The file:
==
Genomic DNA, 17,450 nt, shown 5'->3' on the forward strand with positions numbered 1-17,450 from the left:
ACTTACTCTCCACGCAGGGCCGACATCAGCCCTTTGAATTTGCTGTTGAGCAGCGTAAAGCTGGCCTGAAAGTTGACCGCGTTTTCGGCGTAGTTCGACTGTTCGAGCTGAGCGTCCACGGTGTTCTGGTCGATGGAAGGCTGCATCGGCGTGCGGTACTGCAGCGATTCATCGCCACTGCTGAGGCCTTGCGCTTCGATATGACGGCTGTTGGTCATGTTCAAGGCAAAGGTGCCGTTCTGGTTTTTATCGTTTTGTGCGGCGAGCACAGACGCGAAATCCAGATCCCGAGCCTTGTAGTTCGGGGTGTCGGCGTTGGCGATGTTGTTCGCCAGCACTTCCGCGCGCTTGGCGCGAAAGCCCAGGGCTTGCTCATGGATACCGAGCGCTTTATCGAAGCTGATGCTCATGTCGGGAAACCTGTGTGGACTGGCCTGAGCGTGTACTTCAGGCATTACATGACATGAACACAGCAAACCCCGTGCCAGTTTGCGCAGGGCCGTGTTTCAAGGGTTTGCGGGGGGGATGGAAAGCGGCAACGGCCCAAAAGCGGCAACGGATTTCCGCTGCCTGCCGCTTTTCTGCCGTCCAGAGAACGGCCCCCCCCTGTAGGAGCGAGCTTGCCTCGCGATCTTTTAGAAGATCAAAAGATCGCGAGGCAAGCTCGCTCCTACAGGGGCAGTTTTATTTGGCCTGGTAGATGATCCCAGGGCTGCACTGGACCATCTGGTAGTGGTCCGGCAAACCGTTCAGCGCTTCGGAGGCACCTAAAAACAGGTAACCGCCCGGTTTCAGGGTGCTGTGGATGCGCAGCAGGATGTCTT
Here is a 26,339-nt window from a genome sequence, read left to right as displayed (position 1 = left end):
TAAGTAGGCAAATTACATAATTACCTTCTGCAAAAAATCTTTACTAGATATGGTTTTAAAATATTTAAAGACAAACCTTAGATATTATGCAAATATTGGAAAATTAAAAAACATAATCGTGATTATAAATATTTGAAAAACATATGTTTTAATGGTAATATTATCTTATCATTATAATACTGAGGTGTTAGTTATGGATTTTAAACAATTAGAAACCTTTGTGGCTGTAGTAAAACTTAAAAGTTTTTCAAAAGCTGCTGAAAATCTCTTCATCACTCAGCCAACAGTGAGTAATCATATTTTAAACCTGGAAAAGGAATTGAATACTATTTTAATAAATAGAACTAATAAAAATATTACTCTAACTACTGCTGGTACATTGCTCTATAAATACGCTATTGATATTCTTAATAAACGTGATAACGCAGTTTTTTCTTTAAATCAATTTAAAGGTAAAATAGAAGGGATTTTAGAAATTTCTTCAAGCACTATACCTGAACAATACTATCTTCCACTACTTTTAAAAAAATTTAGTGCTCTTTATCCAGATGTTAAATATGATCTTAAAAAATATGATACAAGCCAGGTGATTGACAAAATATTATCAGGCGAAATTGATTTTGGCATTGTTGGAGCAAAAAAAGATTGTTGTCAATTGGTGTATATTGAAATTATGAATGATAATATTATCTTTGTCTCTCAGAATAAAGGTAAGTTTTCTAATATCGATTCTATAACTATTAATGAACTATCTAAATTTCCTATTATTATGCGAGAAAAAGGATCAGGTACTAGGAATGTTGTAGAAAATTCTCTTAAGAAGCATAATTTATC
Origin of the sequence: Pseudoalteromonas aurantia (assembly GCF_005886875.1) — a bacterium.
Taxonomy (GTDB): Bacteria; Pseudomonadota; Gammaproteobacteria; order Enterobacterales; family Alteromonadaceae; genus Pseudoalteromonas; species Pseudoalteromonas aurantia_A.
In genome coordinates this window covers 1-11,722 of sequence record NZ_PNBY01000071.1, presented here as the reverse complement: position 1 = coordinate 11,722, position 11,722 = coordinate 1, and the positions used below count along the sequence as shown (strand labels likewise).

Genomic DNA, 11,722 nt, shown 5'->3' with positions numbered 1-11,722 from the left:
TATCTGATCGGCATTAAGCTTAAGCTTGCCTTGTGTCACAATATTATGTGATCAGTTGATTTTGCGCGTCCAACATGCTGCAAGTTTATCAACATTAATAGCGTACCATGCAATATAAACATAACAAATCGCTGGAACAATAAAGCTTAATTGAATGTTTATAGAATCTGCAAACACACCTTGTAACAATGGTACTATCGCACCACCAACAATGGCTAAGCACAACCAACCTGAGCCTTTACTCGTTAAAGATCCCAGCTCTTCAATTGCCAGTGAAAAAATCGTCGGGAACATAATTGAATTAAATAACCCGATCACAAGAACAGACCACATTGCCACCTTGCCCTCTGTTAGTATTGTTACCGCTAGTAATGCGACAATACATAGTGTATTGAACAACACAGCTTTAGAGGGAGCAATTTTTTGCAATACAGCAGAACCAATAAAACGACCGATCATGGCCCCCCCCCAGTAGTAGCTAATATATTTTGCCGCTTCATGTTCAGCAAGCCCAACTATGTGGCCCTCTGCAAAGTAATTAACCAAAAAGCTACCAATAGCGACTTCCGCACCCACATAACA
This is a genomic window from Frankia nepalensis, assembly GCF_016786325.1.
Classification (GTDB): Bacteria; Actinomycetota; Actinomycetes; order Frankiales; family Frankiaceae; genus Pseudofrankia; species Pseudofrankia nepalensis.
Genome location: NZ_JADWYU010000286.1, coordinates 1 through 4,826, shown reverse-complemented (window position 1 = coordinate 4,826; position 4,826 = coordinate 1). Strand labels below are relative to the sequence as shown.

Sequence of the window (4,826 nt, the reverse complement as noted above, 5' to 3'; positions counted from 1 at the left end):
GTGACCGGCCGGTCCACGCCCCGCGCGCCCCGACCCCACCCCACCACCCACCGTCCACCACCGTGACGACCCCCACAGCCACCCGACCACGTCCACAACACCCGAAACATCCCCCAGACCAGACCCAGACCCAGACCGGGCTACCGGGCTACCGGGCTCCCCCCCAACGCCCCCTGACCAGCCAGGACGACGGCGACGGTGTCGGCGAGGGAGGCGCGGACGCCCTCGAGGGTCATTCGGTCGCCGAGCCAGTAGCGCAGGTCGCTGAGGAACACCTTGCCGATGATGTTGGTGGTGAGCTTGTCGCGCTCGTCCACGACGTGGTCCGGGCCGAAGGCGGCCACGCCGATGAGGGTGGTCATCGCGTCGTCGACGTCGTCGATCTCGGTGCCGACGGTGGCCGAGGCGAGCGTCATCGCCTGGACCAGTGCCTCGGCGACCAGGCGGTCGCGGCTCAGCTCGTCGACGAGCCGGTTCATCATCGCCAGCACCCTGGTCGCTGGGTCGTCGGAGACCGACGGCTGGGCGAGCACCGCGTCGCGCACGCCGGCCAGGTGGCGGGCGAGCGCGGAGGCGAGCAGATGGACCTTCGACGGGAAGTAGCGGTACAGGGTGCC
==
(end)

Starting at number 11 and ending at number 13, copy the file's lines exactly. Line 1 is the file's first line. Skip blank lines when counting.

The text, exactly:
Classification (GTDB): Bacteria; Actinomycetota; Actinomycetes; order Frankiales; family Frankiaceae; genus Pseudofrankia; species Pseudofrankia nepalensis.
Genome location: NZ_JADWYU010000286.1, coordinates 1 through 4,826, shown reverse-complemented (window position 1 = coordinate 4,826; position 4,826 = coordinate 1). Strand labels below are relative to the sequence as shown.

Sequence of the window (4,826 nt, the reverse complement as noted above, 5' to 3'; positions counted from 1 at the left end):